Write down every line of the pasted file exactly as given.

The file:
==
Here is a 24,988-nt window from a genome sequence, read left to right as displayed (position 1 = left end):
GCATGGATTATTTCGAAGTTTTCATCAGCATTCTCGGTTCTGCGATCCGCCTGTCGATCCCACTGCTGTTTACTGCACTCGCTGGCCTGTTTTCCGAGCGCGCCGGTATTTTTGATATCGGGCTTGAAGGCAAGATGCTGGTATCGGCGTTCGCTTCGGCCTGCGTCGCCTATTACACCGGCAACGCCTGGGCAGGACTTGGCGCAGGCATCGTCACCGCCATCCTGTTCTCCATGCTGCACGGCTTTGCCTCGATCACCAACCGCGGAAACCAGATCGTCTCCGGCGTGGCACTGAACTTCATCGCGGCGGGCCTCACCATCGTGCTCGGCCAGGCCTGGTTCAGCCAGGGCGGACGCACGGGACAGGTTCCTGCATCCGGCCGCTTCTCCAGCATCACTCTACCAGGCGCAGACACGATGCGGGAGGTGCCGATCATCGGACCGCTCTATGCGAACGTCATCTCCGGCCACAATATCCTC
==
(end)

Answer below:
Here is a 24,988-nt window from a genome sequence, read left to right as displayed (position 1 = left end):
GCATGGATTATTTCGAAGTTTTCATCAGCATTCTCGGTTCTGCGATCCGCCTGTCGATCCCACTGCTGTTTACTGCACTCGCTGGCCTGTTTTCCGAGCGCGCCGGTATTTTTGATATCGGGCTTGAAGGCAAGATGCTGGTATCGGCGTTCGCTTCGGCCTGCGTCGCCTATTACACCGGCAACGCCTGGGCAGGACTTGGCGCAGGCATCGTCACCGCCATCCTGTTCTCCATGCTGCACGGCTTTGCCTCGATCACCAACCGCGGAAACCAGATCGTCTCCGGCGTGGCACTGAACTTCATCGCGGCGGGCCTCACCATCGTGCTCGGCCAGGCCTGGTTCAGCCAGGGCGGACGCACGGGACAGGTTCCTGCATCCGGCCGCTTCTCCAGCATCACTCTACCAGGCGCAGACACGATGCGGGAGGTGCCGATCATCGGACCGCTCTATGCGAACGTCATCTCCGGCCACAATATCCTC